The Rangers won 5-0 last night. On paper it’s a solid win. You can’t complain about a 5-0 win, or at least it’s very difficult to complain about a 5-0 win. It is, however, worth arguing that if not for Alex Georgiev’s heroics, the Rangers would have –or should have– been down big after the first period where they were outshot 17-7, with many of those shots being high quality chances. In the end, Georgiev made 38 saves.
This has been a trend of late, and it reminds me of the 2015-2016 season. If you recall, the first two months of that season were the Henrik Lundqvist show. The Blueshirts went on a nine game winning streak through November. Then reality hit and they went 5-12 from Thanksgiving through Christmas. Bad process reigned supreme as stellar goaltending came back to normal and unsustainable shooting regressed back to around 9%, which is what the Rangers shot at that time (still above league average).
I say this not to put a damper in the 5-0 win. It should be celebrated. I say this as a cautionary tale that Georgiev won’t stop 38 shots every game. Or 33 against Montreal. Or 45 against Columbus. He will come back down to Earth. Let’s run through the last four games:
- 12/2 vs Vegas (4-1 loss): 71 shot attempts for, 59 against, 30 shots for, 32 shots against. Not bad process, but just some bad plays (unlucky first goal, Howden swivel head fail, Howden turnover). Mental mistakes happen. Sloppy, but the Rangers weren’t pinned the whole game.
- 12/5 vs CBJ (3-2 win): 39 shot attempts for, 85 shot against, 19 shots for, 47 against. Awful process. Georgiev stole that.
- 12/6 vs MTL (2-1 loss): 60 shot attempts for, 53 against, 30 shots for, 33 against. Bad game, both teams tired, but not as bad as the “track meet” against Columbus.
- 12/8 vs VGK (5-0 win): 39 shot attempts for, 71 against, 25 shots for, 38 against. Dominating on paper, but Georgiev is the reason they were even in the game.
Georgiev started the last three, stopping 45 of 47, 31 of 33, and 38 of 38. That’s 114 of 118 and a .966 SV%. If you think that’s sustainable, then there’s no point in you continuing to read beyond this point.
But let’s play with top-end goaltending numbers for the league. A .920 SV% on 118 shots is 108 saves in those three games. That’s six goals at some point. Distribute them evenly for the sake of this exercise, and the 2-1 stretch is now 1-2. Makes you look at things differently, right?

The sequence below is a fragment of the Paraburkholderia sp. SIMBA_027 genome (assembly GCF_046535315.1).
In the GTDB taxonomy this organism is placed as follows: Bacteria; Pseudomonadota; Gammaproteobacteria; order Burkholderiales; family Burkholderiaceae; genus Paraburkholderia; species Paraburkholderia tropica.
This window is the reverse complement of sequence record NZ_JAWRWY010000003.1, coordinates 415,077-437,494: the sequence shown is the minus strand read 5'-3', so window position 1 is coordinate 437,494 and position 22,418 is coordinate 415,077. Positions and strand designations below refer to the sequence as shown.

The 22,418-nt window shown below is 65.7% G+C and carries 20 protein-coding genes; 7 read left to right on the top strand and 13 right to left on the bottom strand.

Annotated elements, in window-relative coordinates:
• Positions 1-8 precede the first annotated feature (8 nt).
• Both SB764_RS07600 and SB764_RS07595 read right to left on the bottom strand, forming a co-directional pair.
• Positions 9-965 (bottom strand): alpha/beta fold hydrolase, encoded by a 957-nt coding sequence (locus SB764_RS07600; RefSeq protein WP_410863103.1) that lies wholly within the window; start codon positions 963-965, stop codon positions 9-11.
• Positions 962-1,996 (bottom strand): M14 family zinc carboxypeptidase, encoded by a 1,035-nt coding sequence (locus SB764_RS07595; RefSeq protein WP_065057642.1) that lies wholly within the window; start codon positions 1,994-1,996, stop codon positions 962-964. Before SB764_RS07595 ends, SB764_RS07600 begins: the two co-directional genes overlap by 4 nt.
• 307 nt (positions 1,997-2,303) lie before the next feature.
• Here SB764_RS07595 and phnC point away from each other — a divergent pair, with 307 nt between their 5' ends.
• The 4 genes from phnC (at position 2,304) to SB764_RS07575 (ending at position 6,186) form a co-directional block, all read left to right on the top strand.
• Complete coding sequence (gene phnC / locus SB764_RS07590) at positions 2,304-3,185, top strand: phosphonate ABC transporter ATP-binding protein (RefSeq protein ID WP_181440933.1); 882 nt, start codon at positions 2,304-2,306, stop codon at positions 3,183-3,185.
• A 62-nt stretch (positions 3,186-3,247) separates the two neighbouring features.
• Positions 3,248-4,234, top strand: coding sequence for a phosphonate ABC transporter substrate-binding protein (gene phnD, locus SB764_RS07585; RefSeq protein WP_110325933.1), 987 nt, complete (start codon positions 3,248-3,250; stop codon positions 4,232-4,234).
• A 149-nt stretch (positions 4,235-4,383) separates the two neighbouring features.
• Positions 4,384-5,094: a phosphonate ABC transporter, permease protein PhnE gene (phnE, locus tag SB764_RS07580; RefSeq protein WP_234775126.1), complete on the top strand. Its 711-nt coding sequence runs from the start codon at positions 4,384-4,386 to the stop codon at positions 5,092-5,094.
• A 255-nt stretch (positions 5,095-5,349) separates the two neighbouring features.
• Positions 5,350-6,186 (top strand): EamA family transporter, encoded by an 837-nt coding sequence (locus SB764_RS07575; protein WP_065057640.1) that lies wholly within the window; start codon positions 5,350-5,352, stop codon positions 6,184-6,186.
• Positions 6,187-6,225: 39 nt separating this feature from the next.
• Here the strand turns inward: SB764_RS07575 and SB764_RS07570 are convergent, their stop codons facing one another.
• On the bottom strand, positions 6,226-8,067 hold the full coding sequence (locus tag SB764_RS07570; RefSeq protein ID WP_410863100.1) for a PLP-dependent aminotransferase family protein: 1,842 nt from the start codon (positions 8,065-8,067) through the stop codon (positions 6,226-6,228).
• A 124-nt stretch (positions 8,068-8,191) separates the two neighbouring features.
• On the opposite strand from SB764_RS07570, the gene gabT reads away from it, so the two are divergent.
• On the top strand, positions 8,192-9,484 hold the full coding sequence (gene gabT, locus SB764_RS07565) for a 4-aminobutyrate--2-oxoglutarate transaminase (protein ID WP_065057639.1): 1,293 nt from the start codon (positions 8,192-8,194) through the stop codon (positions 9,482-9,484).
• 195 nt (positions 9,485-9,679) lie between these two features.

I’ve been a big proponent that skill and goaltending matter, and that a skilled team can survive with a sub-50% xGF% or CF%. It’s something I’ve been shouting from the rooftops for a while. Skill matters. The Rangers have high end skill and elite level goaltending. That means something. Even elite level goaltending will come back down to Earth. Not at an .880 SV%, mind you, but at that .920 SV%. When that happens, and it will, we won’t have this run of Prince Alex.
So while enjoying these wins is a must, identifying what is wrong and what needs fixing is also a must. The overall process is unsustainable. We’ve covered what the issues with the system are, and I’m not going to re-hash it. For anyone watching last night’s game, you saw that the Rangers were caved in. They took advantage of their opportunities, but what if Georgiev had a game meant for a mere mortal? Do they have that extra jump in their step to get two goals in 14 seconds? For every argument that says they have the mental capacity to find ways to win, there’s another argument about whether they would have been able to find those goals if already down 3-0.
The process does matter, and without beating a dead horse, the process hasn’t been good all season. It is very concerning that the coaching staff seems to think this is an acceptable way to win in this league. If and when the goaltending comes back down to above-average levels, the wins will stop coming too.